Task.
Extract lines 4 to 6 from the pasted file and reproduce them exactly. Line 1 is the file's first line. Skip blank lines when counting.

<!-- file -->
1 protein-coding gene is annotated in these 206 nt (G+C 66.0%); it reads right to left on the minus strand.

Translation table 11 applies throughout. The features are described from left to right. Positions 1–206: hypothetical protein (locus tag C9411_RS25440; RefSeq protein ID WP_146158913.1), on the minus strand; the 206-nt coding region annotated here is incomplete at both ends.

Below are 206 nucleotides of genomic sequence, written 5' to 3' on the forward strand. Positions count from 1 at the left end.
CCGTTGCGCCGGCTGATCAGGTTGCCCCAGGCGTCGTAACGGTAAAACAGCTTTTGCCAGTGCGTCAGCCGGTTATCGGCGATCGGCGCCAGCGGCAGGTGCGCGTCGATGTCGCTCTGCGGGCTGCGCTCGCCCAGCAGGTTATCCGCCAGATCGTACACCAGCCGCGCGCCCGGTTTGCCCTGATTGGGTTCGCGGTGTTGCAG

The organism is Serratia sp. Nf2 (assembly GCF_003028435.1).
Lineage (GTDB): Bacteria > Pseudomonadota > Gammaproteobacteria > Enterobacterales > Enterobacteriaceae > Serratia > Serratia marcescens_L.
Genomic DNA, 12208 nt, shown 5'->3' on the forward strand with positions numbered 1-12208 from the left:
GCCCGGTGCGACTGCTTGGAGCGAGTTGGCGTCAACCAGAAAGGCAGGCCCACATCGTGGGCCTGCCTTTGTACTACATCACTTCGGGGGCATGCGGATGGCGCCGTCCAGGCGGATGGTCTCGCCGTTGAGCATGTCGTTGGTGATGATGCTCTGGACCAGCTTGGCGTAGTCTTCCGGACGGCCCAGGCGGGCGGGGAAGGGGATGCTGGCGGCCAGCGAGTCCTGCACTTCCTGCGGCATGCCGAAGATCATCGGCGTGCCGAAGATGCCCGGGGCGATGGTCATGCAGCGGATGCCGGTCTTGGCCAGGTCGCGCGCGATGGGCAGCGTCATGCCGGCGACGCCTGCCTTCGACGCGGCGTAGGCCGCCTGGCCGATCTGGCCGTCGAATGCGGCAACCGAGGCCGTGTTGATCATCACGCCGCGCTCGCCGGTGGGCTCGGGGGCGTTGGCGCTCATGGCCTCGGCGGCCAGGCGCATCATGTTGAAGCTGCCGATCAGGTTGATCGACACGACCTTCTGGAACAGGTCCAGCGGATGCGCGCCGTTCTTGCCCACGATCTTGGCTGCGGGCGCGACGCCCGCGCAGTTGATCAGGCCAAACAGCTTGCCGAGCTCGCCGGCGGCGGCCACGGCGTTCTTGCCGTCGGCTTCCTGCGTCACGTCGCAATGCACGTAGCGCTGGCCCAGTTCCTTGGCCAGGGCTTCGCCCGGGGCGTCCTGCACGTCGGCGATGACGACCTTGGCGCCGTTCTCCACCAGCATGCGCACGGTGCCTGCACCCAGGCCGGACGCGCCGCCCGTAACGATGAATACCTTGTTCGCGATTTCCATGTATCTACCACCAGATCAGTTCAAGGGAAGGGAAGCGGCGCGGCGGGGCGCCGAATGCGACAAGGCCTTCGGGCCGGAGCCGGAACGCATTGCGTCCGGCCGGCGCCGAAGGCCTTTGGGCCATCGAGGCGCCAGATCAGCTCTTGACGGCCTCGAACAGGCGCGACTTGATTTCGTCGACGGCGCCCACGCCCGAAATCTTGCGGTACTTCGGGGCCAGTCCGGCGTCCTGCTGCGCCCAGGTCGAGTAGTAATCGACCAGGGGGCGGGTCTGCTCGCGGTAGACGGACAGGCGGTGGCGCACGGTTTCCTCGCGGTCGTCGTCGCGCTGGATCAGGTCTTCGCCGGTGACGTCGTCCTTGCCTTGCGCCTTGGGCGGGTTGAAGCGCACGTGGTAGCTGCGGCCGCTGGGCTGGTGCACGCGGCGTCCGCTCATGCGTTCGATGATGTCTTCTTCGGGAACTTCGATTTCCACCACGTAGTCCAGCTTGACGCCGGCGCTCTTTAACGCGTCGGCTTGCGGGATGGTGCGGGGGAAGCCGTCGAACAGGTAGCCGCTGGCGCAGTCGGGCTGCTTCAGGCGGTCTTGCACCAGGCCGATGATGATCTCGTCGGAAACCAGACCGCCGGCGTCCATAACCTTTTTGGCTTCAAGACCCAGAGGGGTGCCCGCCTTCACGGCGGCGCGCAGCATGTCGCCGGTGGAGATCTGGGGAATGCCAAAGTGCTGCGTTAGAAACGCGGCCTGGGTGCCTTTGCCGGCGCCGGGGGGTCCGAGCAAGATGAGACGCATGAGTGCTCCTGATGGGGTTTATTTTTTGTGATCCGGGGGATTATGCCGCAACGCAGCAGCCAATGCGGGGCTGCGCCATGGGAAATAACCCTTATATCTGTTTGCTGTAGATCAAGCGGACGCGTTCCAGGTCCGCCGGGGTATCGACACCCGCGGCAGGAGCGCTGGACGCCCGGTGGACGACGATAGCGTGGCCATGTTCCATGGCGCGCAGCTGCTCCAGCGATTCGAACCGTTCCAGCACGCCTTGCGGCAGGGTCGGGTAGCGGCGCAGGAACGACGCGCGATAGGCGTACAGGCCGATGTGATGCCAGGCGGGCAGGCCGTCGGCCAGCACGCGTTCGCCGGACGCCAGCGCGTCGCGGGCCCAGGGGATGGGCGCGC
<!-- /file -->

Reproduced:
CCGTTGCGCCGGCTGATCAGGTTGCCCCAGGCGTCGTAACGGTAAAACAGCTTTTGCCAGTGCGTCAGCCGGTTATCGGCGATCGGCGCCAGCGGCAGGTGCGCGTCGATGTCGCTCTGCGGGCTGCGCTCGCCCAGCAGGTTATCCGCCAGATCGTACACCAGCCGCGCGCCCGGTTTGCCCTGATTGGGTTCGCGGTGTTGCAG

The organism is Serratia sp. Nf2 (assembly GCF_003028435.1).
Lineage (GTDB): Bacteria > Pseudomonadota > Gammaproteobacteria > Enterobacterales > Enterobacteriaceae > Serratia > Serratia marcescens_L.